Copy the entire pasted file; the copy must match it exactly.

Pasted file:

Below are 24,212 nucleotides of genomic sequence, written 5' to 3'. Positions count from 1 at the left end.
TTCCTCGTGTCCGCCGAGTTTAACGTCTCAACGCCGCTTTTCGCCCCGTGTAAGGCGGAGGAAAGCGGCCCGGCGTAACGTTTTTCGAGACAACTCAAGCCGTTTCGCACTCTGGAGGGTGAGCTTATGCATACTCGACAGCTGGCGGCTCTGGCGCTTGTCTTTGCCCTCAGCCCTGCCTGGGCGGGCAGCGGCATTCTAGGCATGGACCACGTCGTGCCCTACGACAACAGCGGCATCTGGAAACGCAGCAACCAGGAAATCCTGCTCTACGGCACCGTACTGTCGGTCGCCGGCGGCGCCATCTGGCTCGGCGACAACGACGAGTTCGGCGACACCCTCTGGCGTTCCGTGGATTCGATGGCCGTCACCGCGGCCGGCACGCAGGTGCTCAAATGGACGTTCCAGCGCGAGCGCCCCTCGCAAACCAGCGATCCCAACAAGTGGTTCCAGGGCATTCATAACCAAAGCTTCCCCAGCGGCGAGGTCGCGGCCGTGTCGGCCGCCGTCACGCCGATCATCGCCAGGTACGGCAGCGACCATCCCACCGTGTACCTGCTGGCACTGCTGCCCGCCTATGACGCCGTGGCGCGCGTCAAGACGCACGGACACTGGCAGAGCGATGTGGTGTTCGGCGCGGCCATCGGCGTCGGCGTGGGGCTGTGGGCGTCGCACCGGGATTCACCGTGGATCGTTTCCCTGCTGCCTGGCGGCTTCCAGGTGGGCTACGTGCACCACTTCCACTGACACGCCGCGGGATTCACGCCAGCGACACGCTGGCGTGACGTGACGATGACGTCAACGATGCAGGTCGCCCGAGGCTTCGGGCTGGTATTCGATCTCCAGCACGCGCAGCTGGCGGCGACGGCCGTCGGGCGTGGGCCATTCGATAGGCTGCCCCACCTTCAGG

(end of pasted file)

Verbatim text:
Below are 24,212 nucleotides of genomic sequence, written 5' to 3'. Positions count from 1 at the left end.
TTCCTCGTGTCCGCCGAGTTTAACGTCTCAACGCCGCTTTTCGCCCCGTGTAAGGCGGAGGAAAGCGGCCCGGCGTAACGTTTTTCGAGACAACTCAAGCCGTTTCGCACTCTGGAGGGTGAGCTTATGCATACTCGACAGCTGGCGGCTCTGGCGCTTGTCTTTGCCCTCAGCCCTGCCTGGGCGGGCAGCGGCATTCTAGGCATGGACCACGTCGTGCCCTACGACAACAGCGGCATCTGGAAACGCAGCAACCAGGAAATCCTGCTCTACGGCACCGTACTGTCGGTCGCCGGCGGCGCCATCTGGCTCGGCGACAACGACGAGTTCGGCGACACCCTCTGGCGTTCCGTGGATTCGATGGCCGTCACCGCGGCCGGCACGCAGGTGCTCAAATGGACGTTCCAGCGCGAGCGCCCCTCGCAAACCAGCGATCCCAACAAGTGGTTCCAGGGCATTCATAACCAAAGCTTCCCCAGCGGCGAGGTCGCGGCCGTGTCGGCCGCCGTCACGCCGATCATCGCCAGGTACGGCAGCGACCATCCCACCGTGTACCTGCTGGCACTGCTGCCCGCCTATGACGCCGTGGCGCGCGTCAAGACGCACGGACACTGGCAGAGCGATGTGGTGTTCGGCGCGGCCATCGGCGTCGGCGTGGGGCTGTGGGCGTCGCACCGGGATTCACCGTGGATCGTTTCCCTGCTGCCTGGCGGCTTCCAGGTGGGCTACGTGCACCACTTCCACTGACACGCCGCGGGATTCACGCCAGCGACACGCTGGCGTGACGTGACGATGACGTCAACGATGCAGGTCGCCCGAGGCTTCGGGCTGGTATTCGATCTCCAGCACGCGCAGCTGGCGGCGACGGCCGTCGGGCGTGGGCCATTCGATAGGCTGCCCCACCTTCAGG